Tuesday, May 19, 2009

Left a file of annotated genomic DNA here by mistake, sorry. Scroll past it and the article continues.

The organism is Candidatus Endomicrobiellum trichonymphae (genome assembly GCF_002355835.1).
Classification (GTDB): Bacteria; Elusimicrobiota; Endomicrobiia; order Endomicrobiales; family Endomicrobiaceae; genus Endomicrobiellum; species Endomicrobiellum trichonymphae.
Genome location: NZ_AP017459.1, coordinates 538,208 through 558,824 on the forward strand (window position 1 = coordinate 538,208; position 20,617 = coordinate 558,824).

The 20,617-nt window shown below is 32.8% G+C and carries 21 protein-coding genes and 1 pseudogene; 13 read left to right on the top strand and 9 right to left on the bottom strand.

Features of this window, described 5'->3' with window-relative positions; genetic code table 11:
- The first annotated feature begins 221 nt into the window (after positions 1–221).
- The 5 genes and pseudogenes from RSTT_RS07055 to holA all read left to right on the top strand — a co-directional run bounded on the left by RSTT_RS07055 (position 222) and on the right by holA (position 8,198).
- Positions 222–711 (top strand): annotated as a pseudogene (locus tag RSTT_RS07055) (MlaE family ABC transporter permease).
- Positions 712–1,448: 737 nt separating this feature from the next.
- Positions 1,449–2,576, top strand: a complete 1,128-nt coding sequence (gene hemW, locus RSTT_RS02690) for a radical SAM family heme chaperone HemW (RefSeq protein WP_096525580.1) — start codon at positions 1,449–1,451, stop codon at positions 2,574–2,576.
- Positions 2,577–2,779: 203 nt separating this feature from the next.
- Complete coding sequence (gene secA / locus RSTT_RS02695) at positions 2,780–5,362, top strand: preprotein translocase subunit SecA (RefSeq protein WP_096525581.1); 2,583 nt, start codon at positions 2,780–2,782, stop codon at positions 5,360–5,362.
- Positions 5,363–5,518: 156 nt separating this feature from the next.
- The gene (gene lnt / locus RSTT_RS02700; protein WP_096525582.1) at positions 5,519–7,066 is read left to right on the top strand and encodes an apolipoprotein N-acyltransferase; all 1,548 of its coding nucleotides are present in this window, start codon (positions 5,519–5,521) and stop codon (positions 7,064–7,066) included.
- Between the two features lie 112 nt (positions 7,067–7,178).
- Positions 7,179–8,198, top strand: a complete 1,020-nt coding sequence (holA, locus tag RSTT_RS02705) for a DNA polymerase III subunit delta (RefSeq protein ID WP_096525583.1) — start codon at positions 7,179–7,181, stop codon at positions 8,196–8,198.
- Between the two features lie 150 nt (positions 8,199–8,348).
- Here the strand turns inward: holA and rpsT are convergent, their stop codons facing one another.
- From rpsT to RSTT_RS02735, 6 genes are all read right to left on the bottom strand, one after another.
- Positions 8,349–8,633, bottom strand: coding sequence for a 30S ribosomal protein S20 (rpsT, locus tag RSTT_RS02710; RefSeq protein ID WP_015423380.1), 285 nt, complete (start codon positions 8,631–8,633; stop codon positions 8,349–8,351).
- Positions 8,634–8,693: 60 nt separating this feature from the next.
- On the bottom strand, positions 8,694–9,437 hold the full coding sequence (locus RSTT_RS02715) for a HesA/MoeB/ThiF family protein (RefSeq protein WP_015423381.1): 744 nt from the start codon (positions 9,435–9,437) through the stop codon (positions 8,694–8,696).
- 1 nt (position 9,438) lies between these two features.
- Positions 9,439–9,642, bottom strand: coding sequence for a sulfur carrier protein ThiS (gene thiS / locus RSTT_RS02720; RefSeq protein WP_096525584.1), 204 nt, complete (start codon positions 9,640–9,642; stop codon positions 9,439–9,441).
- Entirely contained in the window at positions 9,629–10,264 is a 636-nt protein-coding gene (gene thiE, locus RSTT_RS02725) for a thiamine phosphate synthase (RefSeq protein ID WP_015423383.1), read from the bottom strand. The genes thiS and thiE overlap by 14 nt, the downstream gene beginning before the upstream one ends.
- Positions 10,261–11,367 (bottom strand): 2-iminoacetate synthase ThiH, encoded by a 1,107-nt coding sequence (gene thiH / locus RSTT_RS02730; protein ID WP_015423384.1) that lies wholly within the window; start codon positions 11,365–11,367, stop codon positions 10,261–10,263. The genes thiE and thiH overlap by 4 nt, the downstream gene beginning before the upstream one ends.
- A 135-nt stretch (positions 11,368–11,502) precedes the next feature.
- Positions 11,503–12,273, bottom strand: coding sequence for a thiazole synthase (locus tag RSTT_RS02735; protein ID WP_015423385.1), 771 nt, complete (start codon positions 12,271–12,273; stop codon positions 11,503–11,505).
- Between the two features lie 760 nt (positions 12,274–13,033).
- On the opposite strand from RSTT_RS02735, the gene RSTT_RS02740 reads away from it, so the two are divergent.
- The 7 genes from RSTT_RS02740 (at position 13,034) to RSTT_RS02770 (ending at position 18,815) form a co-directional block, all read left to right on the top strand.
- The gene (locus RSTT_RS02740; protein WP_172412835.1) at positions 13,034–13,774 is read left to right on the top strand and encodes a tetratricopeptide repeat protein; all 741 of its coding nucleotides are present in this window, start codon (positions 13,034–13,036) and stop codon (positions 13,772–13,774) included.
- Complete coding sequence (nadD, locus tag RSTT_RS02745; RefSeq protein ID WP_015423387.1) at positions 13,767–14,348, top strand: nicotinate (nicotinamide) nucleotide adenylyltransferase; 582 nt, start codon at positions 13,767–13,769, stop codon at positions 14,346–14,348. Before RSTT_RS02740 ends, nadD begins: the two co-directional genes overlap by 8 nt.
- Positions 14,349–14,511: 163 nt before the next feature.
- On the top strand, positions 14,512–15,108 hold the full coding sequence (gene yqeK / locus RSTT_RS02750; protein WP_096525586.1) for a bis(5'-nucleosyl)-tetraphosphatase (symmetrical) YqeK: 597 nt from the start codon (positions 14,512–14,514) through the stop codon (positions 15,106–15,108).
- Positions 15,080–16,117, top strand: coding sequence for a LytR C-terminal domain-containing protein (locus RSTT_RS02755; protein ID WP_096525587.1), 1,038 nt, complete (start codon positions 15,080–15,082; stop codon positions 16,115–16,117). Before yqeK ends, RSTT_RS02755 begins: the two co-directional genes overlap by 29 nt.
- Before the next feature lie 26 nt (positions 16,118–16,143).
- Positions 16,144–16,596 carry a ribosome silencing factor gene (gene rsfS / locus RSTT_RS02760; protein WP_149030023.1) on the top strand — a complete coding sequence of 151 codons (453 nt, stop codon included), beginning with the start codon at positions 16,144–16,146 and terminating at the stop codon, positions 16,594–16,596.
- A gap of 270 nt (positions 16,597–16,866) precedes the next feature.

Who would have thought that by taking a class geared towards the struggles and success of women would require such a physical involvement. During the first week of classes, I experienced my first Geocaching experience. Now can I just say before this class I had no idea what Geocaching was and why people around the world were so interested in it. The field trip took us about 4 miles away from campus to Tanglewood Nature Center and we were given a GPS and a sheet of paper with clues and coordinates of the objects we were supposed to fine. The first clue was to find the red trail. We found the red trail but this part of the red trail was in the complete opposite direction of the needle on the GPS system that was leading us off the trail. We followed the red trail instead of the GPS and decided that we were getting further away from the object so we decided to turn around and tumble down a hill. For the record, no one was hurt as we tumbled down the hill and no bones were broken in this attempt to find the caches. We eventually found the cache box, but it took us like two and a half hours. After finding the first box, I was told that rattlesnakes and garden snakes were in the woods. When I heard this, I made a conscious decision not to stray of the path at all anymore, because I did not come all the way from the Bahamas to be bitten by a rattlesnake. Furthermore, I was taking this as a class which means that I would have paid to be bitten. The next half of the trip took us about two more hours to complete because we got to the location of the next clue but it was impossible to find. Neither of the groups were able to find it so I did not feel to bad. However, on the way back to the start of the trails, we came upon a garden snake. For the record, I was told that there would not be any snakes because it was not warm enough. I did not see the snake I only heard the cries of Claudette. When she said it was a snake my mind immediately thought of a rattlesnake so without thinking I ran into the woods. That was a stupid idea because that is where the snakes would be instead of on the paths. After we passed the stupid garden snake, we all met up again on the trail and walked back to the campsite. This was an experience to last a lifetime and who would have thought I would have done something like this in a Women’s Studies class. Only with Dr. Maluso can a class that you expect to just be class work turn into life experiences. I would definitely recommend taking this class or any other class with her.